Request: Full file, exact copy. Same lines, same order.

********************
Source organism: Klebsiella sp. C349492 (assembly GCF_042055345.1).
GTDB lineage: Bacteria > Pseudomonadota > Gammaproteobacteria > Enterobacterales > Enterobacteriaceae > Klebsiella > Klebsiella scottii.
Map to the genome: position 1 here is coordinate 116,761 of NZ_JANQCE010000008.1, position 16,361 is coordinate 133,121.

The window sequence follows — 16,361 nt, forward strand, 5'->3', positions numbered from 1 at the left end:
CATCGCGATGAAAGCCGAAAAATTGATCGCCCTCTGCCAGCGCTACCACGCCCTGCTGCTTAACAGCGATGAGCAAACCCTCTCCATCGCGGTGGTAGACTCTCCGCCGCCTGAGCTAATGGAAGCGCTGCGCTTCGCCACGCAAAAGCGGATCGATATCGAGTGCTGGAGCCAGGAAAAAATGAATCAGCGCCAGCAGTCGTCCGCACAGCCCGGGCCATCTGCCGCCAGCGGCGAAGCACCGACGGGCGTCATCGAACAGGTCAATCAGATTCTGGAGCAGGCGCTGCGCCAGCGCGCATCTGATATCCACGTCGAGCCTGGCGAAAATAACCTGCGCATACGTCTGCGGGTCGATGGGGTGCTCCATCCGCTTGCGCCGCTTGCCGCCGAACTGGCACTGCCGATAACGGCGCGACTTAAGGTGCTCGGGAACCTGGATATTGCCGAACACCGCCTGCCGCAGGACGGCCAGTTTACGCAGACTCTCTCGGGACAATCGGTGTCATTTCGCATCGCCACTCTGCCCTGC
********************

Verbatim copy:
Source organism: Klebsiella sp. C349492 (assembly GCF_042055345.1).
GTDB lineage: Bacteria > Pseudomonadota > Gammaproteobacteria > Enterobacterales > Enterobacteriaceae > Klebsiella > Klebsiella scottii.
Map to the genome: position 1 here is coordinate 116,761 of NZ_JANQCE010000008.1, position 16,361 is coordinate 133,121.

The window sequence follows — 16,361 nt, forward strand, 5'->3', positions numbered from 1 at the left end:
CATCGCGATGAAAGCCGAAAAATTGATCGCCCTCTGCCAGCGCTACCACGCCCTGCTGCTTAACAGCGATGAGCAAACCCTCTCCATCGCGGTGGTAGACTCTCCGCCGCCTGAGCTAATGGAAGCGCTGCGCTTCGCCACGCAAAAGCGGATCGATATCGAGTGCTGGAGCCAGGAAAAAATGAATCAGCGCCAGCAGTCGTCCGCACAGCCCGGGCCATCTGCCGCCAGCGGCGAAGCACCGACGGGCGTCATCGAACAGGTCAATCAGATTCTGGAGCAGGCGCTGCGCCAGCGCGCATCTGATATCCACGTCGAGCCTGGCGAAAATAACCTGCGCATACGTCTGCGGGTCGATGGGGTGCTCCATCCGCTTGCGCCGCTTGCCGCCGAACTGGCACTGCCGATAACGGCGCGACTTAAGGTGCTCGGGAACCTGGATATTGCCGAACACCGCCTGCCGCAGGACGGCCAGTTTACGCAGACTCTCTCGGGACAATCGGTGTCATTTCGCATCGCCACTCTGCCCTGC